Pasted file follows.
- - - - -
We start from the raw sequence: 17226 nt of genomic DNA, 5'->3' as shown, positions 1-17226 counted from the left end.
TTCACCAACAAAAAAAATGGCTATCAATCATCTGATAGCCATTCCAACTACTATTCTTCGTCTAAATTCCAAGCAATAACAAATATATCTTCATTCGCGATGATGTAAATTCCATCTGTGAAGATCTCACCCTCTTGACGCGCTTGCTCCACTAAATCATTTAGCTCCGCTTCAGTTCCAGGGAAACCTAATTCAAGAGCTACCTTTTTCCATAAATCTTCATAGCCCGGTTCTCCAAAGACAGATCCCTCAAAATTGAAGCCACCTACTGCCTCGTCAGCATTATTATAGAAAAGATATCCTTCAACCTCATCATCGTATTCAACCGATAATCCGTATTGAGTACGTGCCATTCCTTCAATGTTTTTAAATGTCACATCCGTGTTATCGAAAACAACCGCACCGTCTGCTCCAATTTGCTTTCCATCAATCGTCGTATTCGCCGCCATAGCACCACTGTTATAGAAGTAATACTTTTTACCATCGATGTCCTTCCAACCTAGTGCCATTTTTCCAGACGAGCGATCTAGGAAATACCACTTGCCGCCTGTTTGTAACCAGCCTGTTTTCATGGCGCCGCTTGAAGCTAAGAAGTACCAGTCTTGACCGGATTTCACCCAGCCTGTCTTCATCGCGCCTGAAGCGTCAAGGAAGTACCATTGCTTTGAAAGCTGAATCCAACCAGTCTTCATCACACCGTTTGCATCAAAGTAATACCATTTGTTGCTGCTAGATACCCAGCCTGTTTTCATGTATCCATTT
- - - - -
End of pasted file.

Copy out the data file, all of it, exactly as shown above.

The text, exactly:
We start from the raw sequence: 17226 nt of genomic DNA, 5'->3' as shown, positions 1-17226 counted from the left end.
TTCACCAACAAAAAAAATGGCTATCAATCATCTGATAGCCATTCCAACTACTATTCTTCGTCTAAATTCCAAGCAATAACAAATATATCTTCATTCGCGATGATGTAAATTCCATCTGTGAAGATCTCACCCTCTTGACGCGCTTGCTCCACTAAATCATTTAGCTCCGCTTCAGTTCCAGGGAAACCTAATTCAAGAGCTACCTTTTTCCATAAATCTTCATAGCCCGGTTCTCCAAAGACAGATCCCTCAAAATTGAAGCCACCTACTGCCTCGTCAGCATTATTATAGAAAAGATATCCTTCAACCTCATCATCGTATTCAACCGATAATCCGTATTGAGTACGTGCCATTCCTTCAATGTTTTTAAATGTCACATCCGTGTTATCGAAAACAACCGCACCGTCTGCTCCAATTTGCTTTCCATCAATCGTCGTATTCGCCGCCATAGCACCACTGTTATAGAAGTAATACTTTTTACCATCGATGTCCTTCCAACCTAGTGCCATTTTTCCAGACGAGCGATCTAGGAAATACCACTTGCCGCCTGTTTGTAACCAGCCTGTTTTCATGGCGCCGCTTGAAGCTAAGAAGTACCAGTCTTGACCGGATTTCACCCAGCCTGTCTTCATCGCGCCTGAAGCGTCAAGGAAGTACCATTGCTTTGAAAGCTGAATCCAACCAGTCTTCATCACACCGTTTGCATCAAAGTAATACCATTTGTTGCTGCTAGATACCCAGCCTGTTTTCATGTATCCATTT